How Does Human Resource Management Influence Organizational Outcomes? A Meta-Analytic Investigation of the Mediating Mechanism
Funded: November 2010 Completed: February 2012
David P. Lepak, Ph.D., Rutgers, The State University of New Jersey, Dept. of Human Resource Management
Kaifeng Jiang, Rutgers, The State University of New Jersey, Dept. of Human Resource Management
With increasingly intense global competition, companies have recognized the importance of human resources in obtaining sustained competitive advantages and have increased their focus on how human resource management (HRM) practices can help achieve organizational goals. Strong links between HRM practices and organizational outcomes have already been associated with such positive outcomes as greater employee commitment, lower turnover, higher productivity and quality, better service and safety performance, and better financial performance. However, precisely how HRM practices result in these positive outcomes is still unclear.
Jiang, Lepak, Hu, and Baer sought to determine how HRM practices affect important organizational outcomes. They did this by analyzing the results of over 100 studies involving over 30,000 organizations. The result of their work offers several insights and practical advice for HR professionals.
KEY FINDINGS AND IMPLICATIONS FOR PRACTICE
• HRM practices can be categorized into three types:
o Skill-enhancing HR practices include practices that are designed to ensure appropriately skilled employees, such as comprehensive recruitment, rigorous selection, and extensive training.
o Motivation-enhancing HR practices include those that are implemented to enhance employee motivation such as developmental performance management, competitive compensation, incentives and rewards, extensive benefits, promotion and career development, and job security.
o Opportunity-enhancing HR practices are those that empower employees to use their skills and motivation to achieve organizational objectives. HR practices like flexible job design, work teams, employee involvement, and information sharing are generally used to offer these opportunities.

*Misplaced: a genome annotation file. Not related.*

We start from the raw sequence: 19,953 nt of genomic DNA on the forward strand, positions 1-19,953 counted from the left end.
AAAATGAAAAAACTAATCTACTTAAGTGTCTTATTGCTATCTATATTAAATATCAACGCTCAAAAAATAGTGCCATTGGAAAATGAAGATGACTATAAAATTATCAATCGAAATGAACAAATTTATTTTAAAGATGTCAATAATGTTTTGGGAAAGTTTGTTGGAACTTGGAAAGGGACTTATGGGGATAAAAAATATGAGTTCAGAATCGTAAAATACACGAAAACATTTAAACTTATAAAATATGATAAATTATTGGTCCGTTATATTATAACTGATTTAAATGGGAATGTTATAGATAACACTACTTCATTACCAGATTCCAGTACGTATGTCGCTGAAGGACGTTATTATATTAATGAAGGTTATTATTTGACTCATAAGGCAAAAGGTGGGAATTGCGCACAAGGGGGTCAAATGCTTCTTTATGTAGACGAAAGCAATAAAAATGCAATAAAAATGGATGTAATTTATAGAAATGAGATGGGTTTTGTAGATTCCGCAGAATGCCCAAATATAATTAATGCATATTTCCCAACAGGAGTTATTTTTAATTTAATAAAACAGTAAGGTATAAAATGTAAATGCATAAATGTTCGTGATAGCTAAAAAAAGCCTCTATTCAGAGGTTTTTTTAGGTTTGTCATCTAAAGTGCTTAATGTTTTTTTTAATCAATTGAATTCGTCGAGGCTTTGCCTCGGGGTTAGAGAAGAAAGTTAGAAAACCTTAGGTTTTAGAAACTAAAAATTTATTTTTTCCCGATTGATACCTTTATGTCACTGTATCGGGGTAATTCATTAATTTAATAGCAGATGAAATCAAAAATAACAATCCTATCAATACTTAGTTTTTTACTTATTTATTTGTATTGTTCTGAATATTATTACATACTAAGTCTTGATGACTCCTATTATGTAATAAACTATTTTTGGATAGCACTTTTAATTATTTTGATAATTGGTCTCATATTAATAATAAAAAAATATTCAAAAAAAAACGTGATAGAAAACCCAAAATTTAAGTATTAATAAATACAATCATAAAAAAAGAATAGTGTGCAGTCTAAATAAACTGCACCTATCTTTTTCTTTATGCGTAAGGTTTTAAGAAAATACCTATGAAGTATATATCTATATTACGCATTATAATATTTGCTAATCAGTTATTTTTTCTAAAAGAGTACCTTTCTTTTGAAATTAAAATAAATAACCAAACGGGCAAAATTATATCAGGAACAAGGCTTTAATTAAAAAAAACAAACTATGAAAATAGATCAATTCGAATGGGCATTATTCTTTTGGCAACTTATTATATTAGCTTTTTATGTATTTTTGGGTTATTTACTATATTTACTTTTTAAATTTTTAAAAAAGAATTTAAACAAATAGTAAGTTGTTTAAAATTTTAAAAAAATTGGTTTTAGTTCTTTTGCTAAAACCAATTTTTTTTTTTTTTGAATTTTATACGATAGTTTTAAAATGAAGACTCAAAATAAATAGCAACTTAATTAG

• The investment in the three HR practice categories is associated with increased financial outcomes, but the three categories of HRM practices influence financial performance in different ways.
o Skill-enhancing HR practices influence financial outcomes directly, but also through their effects on enhancing human capital.
o Motivation-enhancing HR practices and opportunity-enhancing HR practices are more likely to improve financial outcomes through enhancing employee motivation.
o Motivation-enhancing HR practices have the strongest effect on financial outcomes, followed by skill-enhancing and opportunity enhancing HR practices.
o These results suggest that organizations can obtain substantial financial benefits from investing in all three HR dimensions.
• To maximize the return on their investment in HRM, organizations should use appropriate HR practices.
o Organizations should focus more on practices, such as recruitment, selection, and training when the goal is to increase human capital.
o When organizations aim to improve employee motivation, they should consider how to appraise employees’ performance, how to compensate for their work, how to make jobs meaningful and interesting, and how to involve employees in work teams and the decision-making process.
o The largest gains in financial performance will be realized when organizations enhance both employee skills and motivation at work.
Results from 120 studies that included a total of 31,463 organizations were examined and summarized quantitatively using a technique called “meta-analysis.” The researchers focused only on studies that examined the relationships between HRM practices and organizational outcomes. Five categories of organizational outcomes were examined: human capital, employee motivation, voluntary turnover, operational outcomes (e.g., productivity), and financial performance.
View the full list of SHRM Foundation funded research.